UT Vols' Sweet 16 run a motivator for injured freshman Robert Hubbs

UT Vols' Sweet 16 run a motivator for injured freshman Robert Hubbs

March 27th, 2014 by Patrick Brown in Sports - College

Tennessee guard Robert Hubbs III (3) drives against Morehead State guard Brent Arrington (32) during their NCAA game in Knoxville in this Dec. 23, 2013, file photo.

Photo by Associated Press/Times Free Press.

Document: 2014 NCAA Men's Bracket

Bracket for the 2014 NCAA Men?s Division I Basketball Championship

INDIANAPOLIS - Two months removed from surgery on his left shoulder, Robert Hubbs III last played in a basketball game for Tennessee in December.

Yet the freshman, a former five-star recruit, has been with the Volunteers every step of the way, and watching his teammates make an NCAA tournament to the Sweet 16 will provide motivation as he gets deeper into his rehabilitation.

"It's been real good," the 6-foot-6 guard said in Tennessee's locker room inside Lucas Oil Stadium on Thursday afternoon after the Vols' shootaround ahead of Friday's night Midwest Region semifinal against Michigan. "It's a great experience. I look forward to getting back here in the near future. Just seeing these guys excel, it's amazing. There's nothing like it.

"It makes me want to get back here a lot. Just the effort I need to put in on my rehabbing and when I get fully healed, just to get back here and think about this all the time, it's amazing."

Hubbs played in the first 12 games of the season and averaged five points in 18 minutes per game. His season-high was a 13-point game against The Citadel in November, but it was clear he wasn't the same player that starred at Dyer County High School in West Tennessee, where he scored 2,464 points and went 118-13 in his career.

A shoulder injury that dated back to his high school career hampered his much-anticipated debut with the Vols, and after aggravating the injury in January, Hubbs, his family and Tennessee coach Cuonzo Martin all reached the decision that surgery now was better than playing through it.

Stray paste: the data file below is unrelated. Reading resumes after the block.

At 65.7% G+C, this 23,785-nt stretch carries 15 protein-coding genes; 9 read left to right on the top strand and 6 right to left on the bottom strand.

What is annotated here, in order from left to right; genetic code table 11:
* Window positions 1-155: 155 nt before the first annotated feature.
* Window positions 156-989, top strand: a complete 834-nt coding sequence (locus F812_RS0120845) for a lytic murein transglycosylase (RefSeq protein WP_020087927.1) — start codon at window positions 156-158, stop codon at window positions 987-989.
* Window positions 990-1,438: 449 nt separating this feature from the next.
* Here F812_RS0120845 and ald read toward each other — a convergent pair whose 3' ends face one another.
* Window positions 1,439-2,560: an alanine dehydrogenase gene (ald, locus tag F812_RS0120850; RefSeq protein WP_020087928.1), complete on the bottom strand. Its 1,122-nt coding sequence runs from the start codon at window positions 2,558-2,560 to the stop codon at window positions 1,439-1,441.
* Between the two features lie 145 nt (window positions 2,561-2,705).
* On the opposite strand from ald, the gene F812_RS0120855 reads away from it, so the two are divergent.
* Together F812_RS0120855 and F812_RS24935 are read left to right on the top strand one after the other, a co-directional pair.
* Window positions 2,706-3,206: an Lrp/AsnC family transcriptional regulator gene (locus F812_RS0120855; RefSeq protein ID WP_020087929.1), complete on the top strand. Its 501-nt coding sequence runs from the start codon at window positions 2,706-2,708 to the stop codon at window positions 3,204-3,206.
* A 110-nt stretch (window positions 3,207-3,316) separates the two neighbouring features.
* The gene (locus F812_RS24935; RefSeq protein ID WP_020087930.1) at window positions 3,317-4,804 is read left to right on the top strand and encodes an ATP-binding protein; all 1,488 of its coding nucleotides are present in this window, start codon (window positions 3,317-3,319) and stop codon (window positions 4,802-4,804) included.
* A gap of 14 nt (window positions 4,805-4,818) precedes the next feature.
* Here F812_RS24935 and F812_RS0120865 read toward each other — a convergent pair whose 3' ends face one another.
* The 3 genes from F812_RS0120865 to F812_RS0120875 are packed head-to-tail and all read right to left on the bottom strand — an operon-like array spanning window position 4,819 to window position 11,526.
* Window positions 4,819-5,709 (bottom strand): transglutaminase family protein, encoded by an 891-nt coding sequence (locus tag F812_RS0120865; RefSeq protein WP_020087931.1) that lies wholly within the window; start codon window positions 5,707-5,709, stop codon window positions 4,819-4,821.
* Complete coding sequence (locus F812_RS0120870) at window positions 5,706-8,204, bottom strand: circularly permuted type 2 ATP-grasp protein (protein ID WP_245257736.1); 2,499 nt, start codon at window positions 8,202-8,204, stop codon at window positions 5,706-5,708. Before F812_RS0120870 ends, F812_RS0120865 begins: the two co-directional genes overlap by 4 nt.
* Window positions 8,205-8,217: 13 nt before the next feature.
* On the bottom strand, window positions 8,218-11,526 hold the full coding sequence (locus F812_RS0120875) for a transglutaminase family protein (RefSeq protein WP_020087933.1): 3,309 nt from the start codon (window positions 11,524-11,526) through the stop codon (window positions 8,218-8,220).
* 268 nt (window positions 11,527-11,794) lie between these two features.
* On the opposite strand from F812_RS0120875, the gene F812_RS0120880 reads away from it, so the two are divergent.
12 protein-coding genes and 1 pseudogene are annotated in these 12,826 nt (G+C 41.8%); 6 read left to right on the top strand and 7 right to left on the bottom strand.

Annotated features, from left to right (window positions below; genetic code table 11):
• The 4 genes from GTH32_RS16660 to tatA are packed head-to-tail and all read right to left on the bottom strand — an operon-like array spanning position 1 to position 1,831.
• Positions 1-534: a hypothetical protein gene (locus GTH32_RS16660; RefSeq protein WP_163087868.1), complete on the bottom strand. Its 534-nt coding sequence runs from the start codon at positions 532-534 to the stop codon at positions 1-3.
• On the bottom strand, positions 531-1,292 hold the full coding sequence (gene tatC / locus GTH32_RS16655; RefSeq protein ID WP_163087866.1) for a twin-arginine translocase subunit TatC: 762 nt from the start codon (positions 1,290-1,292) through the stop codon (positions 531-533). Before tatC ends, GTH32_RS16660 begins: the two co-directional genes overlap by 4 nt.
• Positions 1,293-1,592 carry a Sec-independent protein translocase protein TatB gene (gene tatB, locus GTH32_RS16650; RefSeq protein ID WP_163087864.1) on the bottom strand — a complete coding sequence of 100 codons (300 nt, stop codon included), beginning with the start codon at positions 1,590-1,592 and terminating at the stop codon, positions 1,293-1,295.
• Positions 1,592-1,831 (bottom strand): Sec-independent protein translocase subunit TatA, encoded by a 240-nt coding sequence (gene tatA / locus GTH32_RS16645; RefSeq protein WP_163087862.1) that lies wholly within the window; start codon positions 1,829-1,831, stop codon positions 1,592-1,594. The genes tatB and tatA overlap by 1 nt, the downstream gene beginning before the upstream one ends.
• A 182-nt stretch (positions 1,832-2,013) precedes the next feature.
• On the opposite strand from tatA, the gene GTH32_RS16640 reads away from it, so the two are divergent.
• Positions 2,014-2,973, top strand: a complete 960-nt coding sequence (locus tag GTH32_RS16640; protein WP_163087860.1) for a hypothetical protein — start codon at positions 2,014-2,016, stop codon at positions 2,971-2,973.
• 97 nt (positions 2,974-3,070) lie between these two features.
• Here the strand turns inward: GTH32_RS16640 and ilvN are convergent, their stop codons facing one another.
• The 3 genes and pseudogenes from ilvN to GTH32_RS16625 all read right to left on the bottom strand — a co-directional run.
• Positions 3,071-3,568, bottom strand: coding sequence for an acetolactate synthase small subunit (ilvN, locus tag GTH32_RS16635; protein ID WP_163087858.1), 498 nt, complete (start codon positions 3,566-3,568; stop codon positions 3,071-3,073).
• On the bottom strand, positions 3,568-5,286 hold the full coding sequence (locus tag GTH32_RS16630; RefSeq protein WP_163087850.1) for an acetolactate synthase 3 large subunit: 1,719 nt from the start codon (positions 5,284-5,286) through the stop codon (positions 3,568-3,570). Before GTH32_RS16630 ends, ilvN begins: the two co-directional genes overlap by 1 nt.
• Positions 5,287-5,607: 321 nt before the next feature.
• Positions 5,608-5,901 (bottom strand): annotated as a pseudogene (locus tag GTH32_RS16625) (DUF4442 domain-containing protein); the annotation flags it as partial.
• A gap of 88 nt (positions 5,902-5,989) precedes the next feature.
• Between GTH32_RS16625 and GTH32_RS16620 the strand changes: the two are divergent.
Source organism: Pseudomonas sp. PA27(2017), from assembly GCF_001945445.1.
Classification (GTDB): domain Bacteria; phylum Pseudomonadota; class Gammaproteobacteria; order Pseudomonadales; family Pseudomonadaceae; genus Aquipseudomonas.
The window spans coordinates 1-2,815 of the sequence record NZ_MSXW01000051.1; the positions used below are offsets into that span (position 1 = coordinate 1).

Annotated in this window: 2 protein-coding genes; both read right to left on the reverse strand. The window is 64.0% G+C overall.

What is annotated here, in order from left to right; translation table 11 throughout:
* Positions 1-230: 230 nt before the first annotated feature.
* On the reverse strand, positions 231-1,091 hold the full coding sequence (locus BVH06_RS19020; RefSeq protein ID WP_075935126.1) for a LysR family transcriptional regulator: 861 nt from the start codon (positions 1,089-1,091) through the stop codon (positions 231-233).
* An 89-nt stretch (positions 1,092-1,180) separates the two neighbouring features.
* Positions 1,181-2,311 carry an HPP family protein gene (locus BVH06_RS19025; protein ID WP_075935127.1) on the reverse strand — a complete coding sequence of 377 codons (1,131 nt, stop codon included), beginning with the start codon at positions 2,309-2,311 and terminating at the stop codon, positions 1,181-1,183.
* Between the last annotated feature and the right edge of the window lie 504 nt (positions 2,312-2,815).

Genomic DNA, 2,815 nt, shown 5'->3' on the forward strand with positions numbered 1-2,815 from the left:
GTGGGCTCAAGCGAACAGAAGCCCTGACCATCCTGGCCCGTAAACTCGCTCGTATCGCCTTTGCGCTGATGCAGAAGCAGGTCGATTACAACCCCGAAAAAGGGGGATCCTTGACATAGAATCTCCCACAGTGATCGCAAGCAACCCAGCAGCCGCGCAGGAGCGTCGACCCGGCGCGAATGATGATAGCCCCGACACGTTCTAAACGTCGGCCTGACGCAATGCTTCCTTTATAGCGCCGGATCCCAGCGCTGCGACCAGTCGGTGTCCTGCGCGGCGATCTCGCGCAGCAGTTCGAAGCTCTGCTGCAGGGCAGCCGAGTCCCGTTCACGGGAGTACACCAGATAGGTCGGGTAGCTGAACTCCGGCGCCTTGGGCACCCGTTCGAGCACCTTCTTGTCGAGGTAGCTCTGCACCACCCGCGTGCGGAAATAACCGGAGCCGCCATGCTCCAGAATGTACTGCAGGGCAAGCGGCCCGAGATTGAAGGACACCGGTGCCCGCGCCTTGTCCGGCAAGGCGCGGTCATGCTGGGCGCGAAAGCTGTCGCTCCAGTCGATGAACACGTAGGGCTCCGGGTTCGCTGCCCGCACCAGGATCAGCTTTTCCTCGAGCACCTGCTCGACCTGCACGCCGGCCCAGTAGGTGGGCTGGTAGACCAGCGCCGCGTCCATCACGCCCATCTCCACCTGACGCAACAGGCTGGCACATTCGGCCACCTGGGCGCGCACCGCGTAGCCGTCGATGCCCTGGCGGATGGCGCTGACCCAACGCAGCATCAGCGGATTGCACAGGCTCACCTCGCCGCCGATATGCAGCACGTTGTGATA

"It was real tough," Hubbs said. "It was just something I had to sit down and talk to my parents with and Coach Martin, but I feel like it's the best decision for me.

"I have a bright future ahead, and just not to damage anything major in my shoulder that could affect me later on in my career."

Now 10 weeks removed from his procedure, Hubbs said he started shooting on Tuesday and will resume offensive drills in a couple of weeks. The player said he won't be fully cleared until "late May."

Wearing a large brace on the left shoulder for games and practices, Hubbs, an explosive athlete who can get to the rim and shoot it well from the outside, settled for nearly as many 3-point shots (32) as two-pointers (43) early in the season.

During one preseason practice, Hubbs was hit on the shoulder as he drove into the lane and crumpled to the floor clutching the shoulder in obvious pain.

"It affected me a lot, especially on defense, trying to guard people and shooters going through screens and all that," he said. "I could play through it, but it's better to go ahead and get it fixed now so I don't have to worry about it later.

"I was definitely timid. I knew there was a chance I was going to [hurt it] and my shoulder would start bothering me as soon as I'd drive to the goal. I did have that in the back of my head. Sooner or later I'll be ready and back out there in no time."

Tennessee is losing senior Jordan McRae off this year's team, so Hubbs will be a big part of the equation on the perimeter for next season's team, and if All-SEC forward Jarnell Stokes elects to jump into the NBA draft after this season as a junior, Hubbs will be counted on even more to score.

He seemed to be looking forward to his return, though.

"Come November, I'll be back," Hubbs said. "Every game I'm going to be ready next year. I'll guarantee you that."

More coverage from Indianapolis online and in Friday's Times Free Press.